Megan Gell
Jan 15, 2019

GDPR: how has it changed data protection in Asia?

Eight months on, we look at how the EU’s data protection regulation has impacted APAC advertisers and consumers.

The value of owning one's own data as a brand is coming to the fore after GDPR, according to industry insiders.
The value of owning one's own data as a brand is coming to the fore after GDPR, according to industry insiders.

When the European Union’s GDPR (General Data Protection Regulation) came into effect last May, many marketers feared the end of easy consumer data collection while consumers themselves faced inboxes full of opt-in requests from oft-forgotten organisations.

The more optimistic among us looked for the long-term benefits — building greater transparency, a shift towards quality over quantity — and saw GDPR as a timely catalyst for businesses to redefine their data strategy.

So what has been the real impact in Asia? 

“GDPR has been a good nudge for businesses,” says Patrick Milburn, managing director, Hong Kong, of the web analytics agency Mezzo Labs. “There has been a maturing of the conversations about data and they are wider in scope. In Singapore and Hong Kong, we see companies rethinking their data architecture and using data in more intelligent ways. People were starting with data rather than what it is they were actually trying to provide – that's changed.

“Over the next couple of years we expect to see more c-level backing, that is businesses putting data at the centre of what they do rather than specific types of data work – especially in Greater China.”

DIY data

As regulations around data privacy have become more stringent, clients' own data is gaining more recognition and importance, according to Vikram Bansal, chief data officer, Dentsu Aegis Network APAC.

“There is no better place to start understanding your customers,” he says. “The value of owned assets is coming to the fore. The obsession with other data sources that offer PII [Personally Identifiable Information] data (or close to PII) is abating, not just because it now needs legal validation, but also because its performance has in many cases not been commensurate with the high pricing.”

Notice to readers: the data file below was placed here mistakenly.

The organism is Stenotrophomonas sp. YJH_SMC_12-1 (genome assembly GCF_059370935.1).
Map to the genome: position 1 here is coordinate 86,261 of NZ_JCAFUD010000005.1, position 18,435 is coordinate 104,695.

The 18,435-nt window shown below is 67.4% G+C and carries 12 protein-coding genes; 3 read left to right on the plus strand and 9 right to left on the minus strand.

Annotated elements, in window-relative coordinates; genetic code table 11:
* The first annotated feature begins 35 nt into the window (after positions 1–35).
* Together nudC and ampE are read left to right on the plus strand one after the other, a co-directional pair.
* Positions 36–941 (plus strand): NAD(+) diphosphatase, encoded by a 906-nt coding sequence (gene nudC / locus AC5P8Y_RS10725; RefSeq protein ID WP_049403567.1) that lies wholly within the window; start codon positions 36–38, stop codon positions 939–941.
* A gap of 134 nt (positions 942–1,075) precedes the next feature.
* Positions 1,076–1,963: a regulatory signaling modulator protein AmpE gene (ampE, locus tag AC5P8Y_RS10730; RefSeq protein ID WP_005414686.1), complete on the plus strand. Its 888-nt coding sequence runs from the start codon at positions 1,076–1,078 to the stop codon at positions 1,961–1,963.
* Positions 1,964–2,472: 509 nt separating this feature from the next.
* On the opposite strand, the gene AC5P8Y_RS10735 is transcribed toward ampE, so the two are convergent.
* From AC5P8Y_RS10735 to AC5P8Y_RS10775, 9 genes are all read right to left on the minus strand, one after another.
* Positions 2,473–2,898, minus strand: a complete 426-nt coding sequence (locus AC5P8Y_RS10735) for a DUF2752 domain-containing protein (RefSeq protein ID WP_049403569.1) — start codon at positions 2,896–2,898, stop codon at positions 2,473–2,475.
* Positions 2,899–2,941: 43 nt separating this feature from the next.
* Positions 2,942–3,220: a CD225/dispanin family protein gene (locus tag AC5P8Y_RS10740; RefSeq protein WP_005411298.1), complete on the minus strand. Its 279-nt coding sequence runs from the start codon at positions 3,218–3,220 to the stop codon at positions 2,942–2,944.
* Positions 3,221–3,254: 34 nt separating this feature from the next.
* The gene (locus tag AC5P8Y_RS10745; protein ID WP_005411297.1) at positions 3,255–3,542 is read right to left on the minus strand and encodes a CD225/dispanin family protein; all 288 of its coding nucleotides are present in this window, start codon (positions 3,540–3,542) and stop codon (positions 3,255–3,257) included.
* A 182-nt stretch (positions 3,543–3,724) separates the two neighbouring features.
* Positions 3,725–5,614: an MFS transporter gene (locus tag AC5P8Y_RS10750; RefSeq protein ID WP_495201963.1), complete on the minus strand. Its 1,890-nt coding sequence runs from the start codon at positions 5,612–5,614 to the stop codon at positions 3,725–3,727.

This is triggering a more concerted effort to deploy the most appropriate marketing technology (think Adobe, Salesforce, Microsoft, Oracle, IBM and Google) to enable the capture, nurture and valuation of 1st-party data (1PD).

GDPR In Europe came into effect on 25 May 2018

However, many brands still hold the view that they lack good quality data or don't have enough data that can truly be utilised effectively. “This leads them to look outside for relevant 3rd-party data options, rather than finding ways to fix their own data first,” says Bansal. “Advances in technology now allow data transformation and normalisation across disparate data. This coupled with advanced analytics makes the generation of unified data sets with a ‘single’ user ID possible.”

Even better, as this identifier resides within clients’ walled gardens, abuse of such data in contravention of GDPR guidelines is unlikely.

Siddharth Surana, chief digital officer, India & SEA, Havas Group, sees first-party data as key to delivering personalised customer experiences. “The focus continues to be 1PD that helps clients drive meaningful conversations and personalised experiences. We see a shift away from 3PD providers and a higher reliance on consumer activation data from the likes of Google.”

Partnering up

But for most companies there simply isn't enough 1PD, especially for younger brands. This is where second and third-party data (2PD and 3PD) comes in, but it hasn't always been smooth sailing. 2PD is another company’s first-party data sold directly from the source, while 3PD is data sold by an intermediary.